This problem my grandmother is facing isn’t an isolated issue. It’s becoming widespread, especially in smaller communities. For instance, take my rural town in the Southern California desert. The largest employer in this area is a military base, which, up until recently, was providing health care services to the local veterans and civilians. This is a low-income area with a poverty rate of nearly 35%.
Once the medical services ceased, this forced people to drive nearly an hour away to the nearest pain clinic. Of the people who could make it there, many saw their prescriptions cut in half or denied completely. Just like my grandmother, many of these people are senior citizens with limited means and severe pain.
According to local resident Taylor Garner, his parents retired in this area to be close to the base for medical treatment. At 92-years-old, his mother was cut off from her health care plan with the base and sent to find pain management solutions on her own.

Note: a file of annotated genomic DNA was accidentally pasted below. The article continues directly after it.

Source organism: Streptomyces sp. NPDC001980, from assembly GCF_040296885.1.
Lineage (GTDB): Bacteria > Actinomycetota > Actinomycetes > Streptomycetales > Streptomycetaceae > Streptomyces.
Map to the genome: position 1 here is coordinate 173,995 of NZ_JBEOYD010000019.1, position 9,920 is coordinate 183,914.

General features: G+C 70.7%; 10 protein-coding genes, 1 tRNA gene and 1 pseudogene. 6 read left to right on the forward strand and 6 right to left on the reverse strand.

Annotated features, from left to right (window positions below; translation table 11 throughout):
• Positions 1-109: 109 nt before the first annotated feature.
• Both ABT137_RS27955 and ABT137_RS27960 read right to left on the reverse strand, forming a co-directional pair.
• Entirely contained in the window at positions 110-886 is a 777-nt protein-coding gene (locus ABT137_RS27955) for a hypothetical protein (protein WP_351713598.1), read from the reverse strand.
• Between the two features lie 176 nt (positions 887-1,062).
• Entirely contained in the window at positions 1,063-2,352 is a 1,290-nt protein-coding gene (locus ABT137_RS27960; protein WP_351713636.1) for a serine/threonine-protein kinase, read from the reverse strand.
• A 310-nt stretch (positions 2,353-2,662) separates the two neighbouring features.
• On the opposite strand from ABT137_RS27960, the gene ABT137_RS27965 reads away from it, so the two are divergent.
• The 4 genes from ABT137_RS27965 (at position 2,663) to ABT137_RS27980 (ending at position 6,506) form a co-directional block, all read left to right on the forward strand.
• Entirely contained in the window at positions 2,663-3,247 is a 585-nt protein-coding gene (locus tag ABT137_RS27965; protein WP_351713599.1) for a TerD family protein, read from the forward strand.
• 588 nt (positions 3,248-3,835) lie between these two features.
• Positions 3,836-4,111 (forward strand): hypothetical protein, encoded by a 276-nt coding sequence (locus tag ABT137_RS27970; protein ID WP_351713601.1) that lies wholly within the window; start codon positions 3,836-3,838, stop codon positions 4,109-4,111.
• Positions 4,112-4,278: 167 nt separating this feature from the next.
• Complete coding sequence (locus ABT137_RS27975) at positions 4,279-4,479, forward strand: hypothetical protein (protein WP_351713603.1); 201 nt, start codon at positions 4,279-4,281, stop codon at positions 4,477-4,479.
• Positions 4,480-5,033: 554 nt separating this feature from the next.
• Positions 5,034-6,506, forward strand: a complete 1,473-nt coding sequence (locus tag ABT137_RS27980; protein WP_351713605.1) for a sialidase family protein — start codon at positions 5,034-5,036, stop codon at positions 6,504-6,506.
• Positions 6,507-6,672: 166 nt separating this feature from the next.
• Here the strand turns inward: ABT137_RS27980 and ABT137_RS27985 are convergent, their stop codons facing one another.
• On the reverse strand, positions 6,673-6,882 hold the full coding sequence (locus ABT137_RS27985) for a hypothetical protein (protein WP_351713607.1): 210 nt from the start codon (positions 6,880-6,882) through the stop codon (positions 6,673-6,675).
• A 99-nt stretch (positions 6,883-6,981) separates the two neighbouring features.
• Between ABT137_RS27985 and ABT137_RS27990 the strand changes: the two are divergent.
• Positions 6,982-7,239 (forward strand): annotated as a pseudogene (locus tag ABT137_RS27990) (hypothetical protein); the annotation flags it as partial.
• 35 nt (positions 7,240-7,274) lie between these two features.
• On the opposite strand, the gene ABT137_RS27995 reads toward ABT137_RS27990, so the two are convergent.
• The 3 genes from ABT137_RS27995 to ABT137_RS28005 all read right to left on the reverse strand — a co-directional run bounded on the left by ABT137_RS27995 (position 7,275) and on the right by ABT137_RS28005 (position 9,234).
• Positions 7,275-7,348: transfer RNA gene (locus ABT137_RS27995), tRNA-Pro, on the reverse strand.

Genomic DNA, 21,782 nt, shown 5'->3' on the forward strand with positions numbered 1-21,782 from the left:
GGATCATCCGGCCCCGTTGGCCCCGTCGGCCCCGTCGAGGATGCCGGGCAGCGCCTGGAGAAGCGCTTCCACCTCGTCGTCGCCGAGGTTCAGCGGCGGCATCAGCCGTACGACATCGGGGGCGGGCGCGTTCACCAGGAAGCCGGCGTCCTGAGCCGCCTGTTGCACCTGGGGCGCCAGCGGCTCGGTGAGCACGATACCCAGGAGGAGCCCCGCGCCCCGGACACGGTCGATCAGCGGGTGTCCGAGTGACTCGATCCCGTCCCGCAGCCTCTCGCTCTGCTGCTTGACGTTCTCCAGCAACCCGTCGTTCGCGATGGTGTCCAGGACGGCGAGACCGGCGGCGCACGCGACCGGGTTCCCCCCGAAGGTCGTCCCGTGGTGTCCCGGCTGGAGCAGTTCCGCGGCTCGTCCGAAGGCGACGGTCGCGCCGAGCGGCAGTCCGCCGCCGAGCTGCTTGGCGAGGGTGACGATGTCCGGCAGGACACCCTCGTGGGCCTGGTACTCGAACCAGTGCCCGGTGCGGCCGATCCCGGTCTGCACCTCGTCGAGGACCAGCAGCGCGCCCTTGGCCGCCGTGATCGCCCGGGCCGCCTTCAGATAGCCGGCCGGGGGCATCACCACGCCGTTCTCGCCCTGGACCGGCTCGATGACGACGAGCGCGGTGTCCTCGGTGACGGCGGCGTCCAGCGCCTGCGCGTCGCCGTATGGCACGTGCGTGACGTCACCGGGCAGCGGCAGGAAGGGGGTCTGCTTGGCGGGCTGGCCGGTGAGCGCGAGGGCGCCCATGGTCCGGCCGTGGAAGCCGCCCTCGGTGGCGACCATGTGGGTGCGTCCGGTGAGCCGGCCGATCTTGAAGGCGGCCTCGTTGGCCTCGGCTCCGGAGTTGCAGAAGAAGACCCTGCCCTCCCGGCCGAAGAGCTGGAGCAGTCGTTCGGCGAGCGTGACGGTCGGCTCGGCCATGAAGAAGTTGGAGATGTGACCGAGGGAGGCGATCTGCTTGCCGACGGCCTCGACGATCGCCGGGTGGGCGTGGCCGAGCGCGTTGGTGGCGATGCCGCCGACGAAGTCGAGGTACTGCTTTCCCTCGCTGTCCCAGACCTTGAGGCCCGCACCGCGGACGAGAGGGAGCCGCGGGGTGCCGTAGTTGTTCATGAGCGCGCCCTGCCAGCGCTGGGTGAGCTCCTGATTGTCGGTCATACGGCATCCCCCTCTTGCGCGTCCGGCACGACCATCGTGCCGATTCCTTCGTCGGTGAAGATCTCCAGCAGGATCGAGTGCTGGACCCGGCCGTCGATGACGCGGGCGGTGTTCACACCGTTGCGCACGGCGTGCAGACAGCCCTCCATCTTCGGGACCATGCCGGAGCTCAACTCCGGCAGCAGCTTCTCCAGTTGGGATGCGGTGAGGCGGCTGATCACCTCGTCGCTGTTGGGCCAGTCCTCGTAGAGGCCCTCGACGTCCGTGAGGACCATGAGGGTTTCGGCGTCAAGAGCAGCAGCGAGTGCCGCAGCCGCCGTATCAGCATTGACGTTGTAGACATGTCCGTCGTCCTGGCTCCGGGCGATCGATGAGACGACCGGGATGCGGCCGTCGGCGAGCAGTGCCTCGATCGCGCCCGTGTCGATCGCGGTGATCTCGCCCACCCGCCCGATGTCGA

“She’s 92 and it’s hard for her to go down the hill [to the Coachella Valley],” mentions Garner. “She’s crippled and can’t walk. She has been taking pain pills for 20 plus years. Now with the opioid epidemic, they cut her pills in half. My dad gave his life for this country, he died from the effects of agent orange. He would have a fit if he was here. I’m at my wits end trying to find a doctor that will let her have her pills.”
Now trust me when I say that I can see the many faces to this dilemma. I understand that people who are in pain, especially the elderly, just want to find relief and sometimes that comes in the form of a pill. I also understand that nearly every single person’s life in the U.S. has been touched by addiction in some way. That can include losing someone you love to addiction, feeling like your neighborhood is becoming unsafe because of the rising presence of addicts and homelessness, or even being addicted yourself.